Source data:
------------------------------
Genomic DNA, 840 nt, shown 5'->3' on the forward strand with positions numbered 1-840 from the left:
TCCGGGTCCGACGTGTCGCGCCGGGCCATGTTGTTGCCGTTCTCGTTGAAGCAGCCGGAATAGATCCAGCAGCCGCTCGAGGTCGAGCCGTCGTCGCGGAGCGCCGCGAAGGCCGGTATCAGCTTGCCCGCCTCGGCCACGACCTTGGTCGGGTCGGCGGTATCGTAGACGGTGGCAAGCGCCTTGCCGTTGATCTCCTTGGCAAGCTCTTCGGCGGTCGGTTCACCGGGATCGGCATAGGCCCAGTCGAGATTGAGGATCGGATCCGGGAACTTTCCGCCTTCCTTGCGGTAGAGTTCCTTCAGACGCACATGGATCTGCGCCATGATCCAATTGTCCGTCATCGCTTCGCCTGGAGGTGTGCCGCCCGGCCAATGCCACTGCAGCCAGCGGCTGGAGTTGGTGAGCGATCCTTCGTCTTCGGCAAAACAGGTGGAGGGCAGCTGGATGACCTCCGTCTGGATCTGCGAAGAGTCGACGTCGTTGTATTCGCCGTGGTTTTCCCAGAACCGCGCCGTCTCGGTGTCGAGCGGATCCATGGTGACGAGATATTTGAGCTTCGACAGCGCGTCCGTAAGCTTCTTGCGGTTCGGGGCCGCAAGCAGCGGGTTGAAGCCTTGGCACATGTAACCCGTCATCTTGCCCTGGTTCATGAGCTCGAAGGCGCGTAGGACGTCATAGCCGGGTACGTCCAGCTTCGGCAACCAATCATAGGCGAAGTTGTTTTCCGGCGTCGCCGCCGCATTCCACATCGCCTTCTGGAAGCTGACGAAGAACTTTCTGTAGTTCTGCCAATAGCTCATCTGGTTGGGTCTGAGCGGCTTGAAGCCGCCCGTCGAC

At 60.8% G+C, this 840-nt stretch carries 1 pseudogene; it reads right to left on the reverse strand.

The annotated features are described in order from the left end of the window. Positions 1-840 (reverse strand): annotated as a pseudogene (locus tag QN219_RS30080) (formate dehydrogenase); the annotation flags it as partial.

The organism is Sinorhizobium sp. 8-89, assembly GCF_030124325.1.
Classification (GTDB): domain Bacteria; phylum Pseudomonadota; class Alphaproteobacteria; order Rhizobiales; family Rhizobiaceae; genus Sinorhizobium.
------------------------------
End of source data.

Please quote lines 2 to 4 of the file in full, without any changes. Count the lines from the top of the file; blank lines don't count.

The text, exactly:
TCCGGGTCCGACGTGTCGCGCCGGGCCATGTTGTTGCCGTTCTCGTTGAAGCAGCCGGAATAGATCCAGCAGCCGCTCGAGGTCGAGCCGTCGTCGCGGAGCGCCGCGAAGGCCGGTATCAGCTTGCCCGCCTCGGCCACGACCTTGGTCGGGTCGGCGGTATCGTAGACGGTGGCAAGCGCCTTGCCGTTGATCTCCTTGGCAAGCTCTTCGGCGGTCGGTTCACCGGGATCGGCATAGGCCCAGTCGAGATTGAGGATCGGATCCGGGAACTTTCCGCCTTCCTTGCGGTAGAGTTCCTTCAGACGCACATGGATCTGCGCCATGATCCAATTGTCCGTCATCGCTTCGCCTGGAGGTGTGCCGCCCGGCCAATGCCACTGCAGCCAGCGGCTGGAGTTGGTGAGCGATCCTTCGTCTTCGGCAAAACAGGTGGAGGGCAGCTGGATGACCTCCGTCTGGATCTGCGAAGAGTCGACGTCGTTGTATTCGCCGTGGTTTTCCCAGAACCGCGCCGTCTCGGTGTCGAGCGGATCCATGGTGACGAGATATTTGAGCTTCGACAGCGCGTCCGTAAGCTTCTTGCGGTTCGGGGCCGCAAGCAGCGGGTTGAAGCCTTGGCACATGTAACCCGTCATCTTGCCCTGGTTCATGAGCTCGAAGGCGCGTAGGACGTCATAGCCGGGTACGTCCAGCTTCGGCAACCAATCATAGGCGAAGTTGTTTTCCGGCGTCGCCGCCGCATTCCACATCGCCTTCTGGAAGCTGACGAAGAACTTTCTGTAGTTCTGCCAATAGCTCATCTGGTTGGGTCTGAGCGGCTTGAAGCCGCCCGTCGAC

At 60.8% G+C, this 840-nt stretch carries 1 pseudogene; it reads right to left on the reverse strand.

The annotated features are described in order from the left end of the window. Positions 1-840 (reverse strand): annotated as a pseudogene (locus tag QN219_RS30080) (formate dehydrogenase); the annotation flags it as partial.